R&R 096 | The Guernsey Literary and Potato Peel Pie Society
Mary Ann Shaffer and Annie Barrows
The Guernsey Literary and Potato Peel Pie Society
First published in: 2008
This edition: Bantam 2009
Genre: (post-)WW2, romance
Cover design by Roberto de Vicq de Cumptich; cover photograph by Christian Raoul Skrein von Bumbala
This book with one of the most unusual and interesting titles I've run across in years has been recommended to me countless times, by various people – people who have gotten to know me and my taste in books rather well ever since I've started this project. Needless to say, I happily agreed to do something with their insistence that I should read THE GUERNSEY LITERARY AND POTATO PEEL PIE SOCIETY; I figured this one would be right up my alley. And it was.
GUERNSEY LITERARY is as adorable as the title suggests. Centered around Juliet Ashton, this epistolary novel has her writing and receiving letters from her closest friends – one of them being her publisher and confidant, Sidney Stark. One day, she receives a letter from a man called Dawsey Adams, who hails from the island Guernsey and is one of the founding members of – that's right – the Guernsey Literary and Potato Peel Pie Society. Intrigued, Juliet pursues this interesting new contact, and soon finds herself completely taken with the society and all of its members… and Guernsey itself.
Much like Juliet Ashton, I myself felt utterly in love with everything Guernsey: the people and the book club which was founded out of necessity during the German Occupation of the island. In that sense I already felt I was like Juliet in some way. There's a part in the book which has Juliet writing about why she called of her engagement to Rob: he had boxed up all of her books and put his sports trophees in their bookcase instead! (Me: "BLASPHEMY!") Ohhh no. No no no. That just isn't right! Furthermore, I'm also inclined to throw teapots at insufferably rude and irritating people (unless said teapot is too pretty).
Not only could I relate to Juliet in every possible way, I also understood GUERNSEY LITERARY to be about the love of reading and books. Reading as a means of an escape, but also as a means of joy and happiness during hard times – World War 2 in this case. This turned out to be a book after my own heart: a book about loving books, a book about loving people who love books. I also discovered more joy in my life ever since I've started reading more. So I feel I understood this book, why it was written and why it is loved so much today. It's for us, readers.
Despite the many smiles generated by reading this book, it is also important to stress that it does not in any way make light of the subject of the second world war. Yes, GUERNSEY LITERARY is light and uplifting, and this was refreshing in a way; I tend to avoid WW2 books because they can be too hard to bear (for me). WW2 is treated with sincerity and respect in GUERNSEY LITERARY, but the subject never weighs too heavily. But tragic tales are included, blended in with the triumphant ones. The story of Elizabeth, one of the society's members, will pull at your heartstrings, while other stories will make you laugh.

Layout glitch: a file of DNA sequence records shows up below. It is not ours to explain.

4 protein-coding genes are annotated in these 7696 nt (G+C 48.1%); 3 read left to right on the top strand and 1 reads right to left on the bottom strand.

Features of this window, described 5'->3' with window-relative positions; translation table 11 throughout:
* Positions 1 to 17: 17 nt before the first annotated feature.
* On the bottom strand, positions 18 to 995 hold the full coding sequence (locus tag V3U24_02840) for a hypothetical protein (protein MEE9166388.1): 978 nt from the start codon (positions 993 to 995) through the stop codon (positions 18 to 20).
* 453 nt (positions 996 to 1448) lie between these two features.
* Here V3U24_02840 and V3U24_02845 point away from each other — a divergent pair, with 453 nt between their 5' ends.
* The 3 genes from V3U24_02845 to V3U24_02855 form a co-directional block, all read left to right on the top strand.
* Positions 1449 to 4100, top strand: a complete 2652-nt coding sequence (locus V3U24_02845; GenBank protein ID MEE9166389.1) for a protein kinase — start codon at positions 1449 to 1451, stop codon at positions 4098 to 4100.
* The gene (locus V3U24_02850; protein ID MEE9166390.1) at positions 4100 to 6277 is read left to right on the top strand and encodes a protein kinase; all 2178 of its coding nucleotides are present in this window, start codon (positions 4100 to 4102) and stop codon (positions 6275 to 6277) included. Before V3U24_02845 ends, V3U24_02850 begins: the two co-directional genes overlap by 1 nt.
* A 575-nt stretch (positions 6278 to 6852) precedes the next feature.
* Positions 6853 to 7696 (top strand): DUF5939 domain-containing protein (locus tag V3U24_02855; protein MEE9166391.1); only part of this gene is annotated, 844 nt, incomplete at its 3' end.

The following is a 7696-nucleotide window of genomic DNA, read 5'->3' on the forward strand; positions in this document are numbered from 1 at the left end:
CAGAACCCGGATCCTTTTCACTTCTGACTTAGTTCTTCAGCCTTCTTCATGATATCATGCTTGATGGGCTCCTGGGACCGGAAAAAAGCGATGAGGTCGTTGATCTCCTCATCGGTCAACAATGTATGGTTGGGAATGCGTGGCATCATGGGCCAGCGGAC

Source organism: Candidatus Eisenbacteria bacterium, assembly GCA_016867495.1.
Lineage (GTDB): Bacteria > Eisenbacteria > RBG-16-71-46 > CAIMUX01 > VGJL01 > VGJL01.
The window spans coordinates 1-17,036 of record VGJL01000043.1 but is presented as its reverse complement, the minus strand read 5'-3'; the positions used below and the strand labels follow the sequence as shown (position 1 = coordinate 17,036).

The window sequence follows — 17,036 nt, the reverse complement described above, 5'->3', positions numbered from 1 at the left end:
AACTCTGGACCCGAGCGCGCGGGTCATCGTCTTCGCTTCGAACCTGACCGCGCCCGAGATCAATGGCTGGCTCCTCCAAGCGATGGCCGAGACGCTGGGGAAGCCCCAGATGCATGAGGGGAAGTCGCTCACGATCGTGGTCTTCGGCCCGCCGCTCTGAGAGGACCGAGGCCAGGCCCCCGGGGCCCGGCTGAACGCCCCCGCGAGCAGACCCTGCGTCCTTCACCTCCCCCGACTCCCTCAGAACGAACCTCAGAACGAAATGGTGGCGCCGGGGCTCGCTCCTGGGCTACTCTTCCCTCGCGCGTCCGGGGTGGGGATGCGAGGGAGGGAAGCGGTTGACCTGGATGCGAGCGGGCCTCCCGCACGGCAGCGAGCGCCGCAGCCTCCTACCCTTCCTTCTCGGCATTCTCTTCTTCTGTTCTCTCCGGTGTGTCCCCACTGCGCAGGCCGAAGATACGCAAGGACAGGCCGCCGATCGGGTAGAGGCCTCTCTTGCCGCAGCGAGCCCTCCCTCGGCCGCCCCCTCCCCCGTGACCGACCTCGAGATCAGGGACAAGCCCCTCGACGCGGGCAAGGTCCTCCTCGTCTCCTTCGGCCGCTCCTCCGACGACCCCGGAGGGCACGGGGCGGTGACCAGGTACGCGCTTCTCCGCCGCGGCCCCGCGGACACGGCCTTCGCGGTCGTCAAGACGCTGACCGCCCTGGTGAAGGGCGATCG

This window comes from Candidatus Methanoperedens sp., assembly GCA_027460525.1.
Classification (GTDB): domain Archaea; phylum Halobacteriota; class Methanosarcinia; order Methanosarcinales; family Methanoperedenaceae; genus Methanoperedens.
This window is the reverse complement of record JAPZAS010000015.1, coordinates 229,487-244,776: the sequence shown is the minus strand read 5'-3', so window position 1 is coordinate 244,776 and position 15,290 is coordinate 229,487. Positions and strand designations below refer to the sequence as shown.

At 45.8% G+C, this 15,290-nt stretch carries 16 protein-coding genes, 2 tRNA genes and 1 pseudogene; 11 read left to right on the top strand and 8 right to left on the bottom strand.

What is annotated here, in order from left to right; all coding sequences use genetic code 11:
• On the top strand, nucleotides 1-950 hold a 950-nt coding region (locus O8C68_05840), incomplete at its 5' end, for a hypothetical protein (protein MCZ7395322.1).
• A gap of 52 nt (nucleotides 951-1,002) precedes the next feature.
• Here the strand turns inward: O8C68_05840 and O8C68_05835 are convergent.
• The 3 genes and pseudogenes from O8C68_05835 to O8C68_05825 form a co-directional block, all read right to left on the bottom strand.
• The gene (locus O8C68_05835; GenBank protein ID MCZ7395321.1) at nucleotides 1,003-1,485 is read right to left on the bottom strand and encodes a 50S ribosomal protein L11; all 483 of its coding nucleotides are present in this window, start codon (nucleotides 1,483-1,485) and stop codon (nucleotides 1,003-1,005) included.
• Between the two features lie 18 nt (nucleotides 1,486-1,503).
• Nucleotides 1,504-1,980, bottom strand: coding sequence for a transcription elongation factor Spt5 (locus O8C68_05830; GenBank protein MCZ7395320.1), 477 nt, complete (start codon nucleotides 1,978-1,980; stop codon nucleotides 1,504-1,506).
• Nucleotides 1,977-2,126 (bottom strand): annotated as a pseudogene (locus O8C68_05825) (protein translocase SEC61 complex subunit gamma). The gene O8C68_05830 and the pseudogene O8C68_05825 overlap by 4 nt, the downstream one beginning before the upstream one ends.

What perhaps saddened me equally as some of the stories described in GUERNSEY LITERARY was knowing that the author, Mary Ann Shaffer, passed away before seeing her work published. Her niece, Annie Barrows, has been so good as to help her aunt complete her novel. But there won't be any more books by Shaffer, which I feel as a loss. Shaffer was in my opinion an author with the talent to write one of the most human books I've read in a while, selecting those precious moments that move any human being to laughter or tears and putting these moments into unpretentious, simple words that make sense and are beautiful for the feelings they evoke.
Apart from being a book about the love of books and Guernsey post-WW2, GUERNSEY LITERARY is also about deep friendship (the kind that's for life). I was touched by the letters that were sent to Juliet from everyone in Guernsey – and vice versa – and the bonds created through handwritten efforts. In a way, it made me miss the good old days of sending out real letters as a means to get to know someone and to keep in touch. Before email and Twitter, when you'd head out to your post box and find that letter with real stamps on it, little drawings and stickers covering the envelope, a letter inside with one of the most personal traits a human being can have: real handwriting. Okay, GUERNSEY LITERARY is a printed book, but that excitement of letter writing seems as real as can be.
Finally, GUERNSEY LITERARY is a sweet and at times comical love story to be enjoyed by romantic souls, whether you're an Austen fan and/or love a good chick lit every now and then. Juliet reminded me in some ways of Austen's Emma, as she's for the longest time oblivious to her own feelings while misinterprating situations around her.
It has been a while since I've read a book about which I have nothing negative to say. Nothing to stress or point out as a 'fair reviewer' should try to do. I've got nothing but appreciation and (re)commendation for this one. Get this book. Cozy up somewhere and let THE GUERNSEY LITERARY AND POTATO PEEL PIE SOCIETY sweep you off your feet, as it has swept Juliet off hers – and me off mine.
R&R series © Karin E. Lips 2008-2010 (and beyond)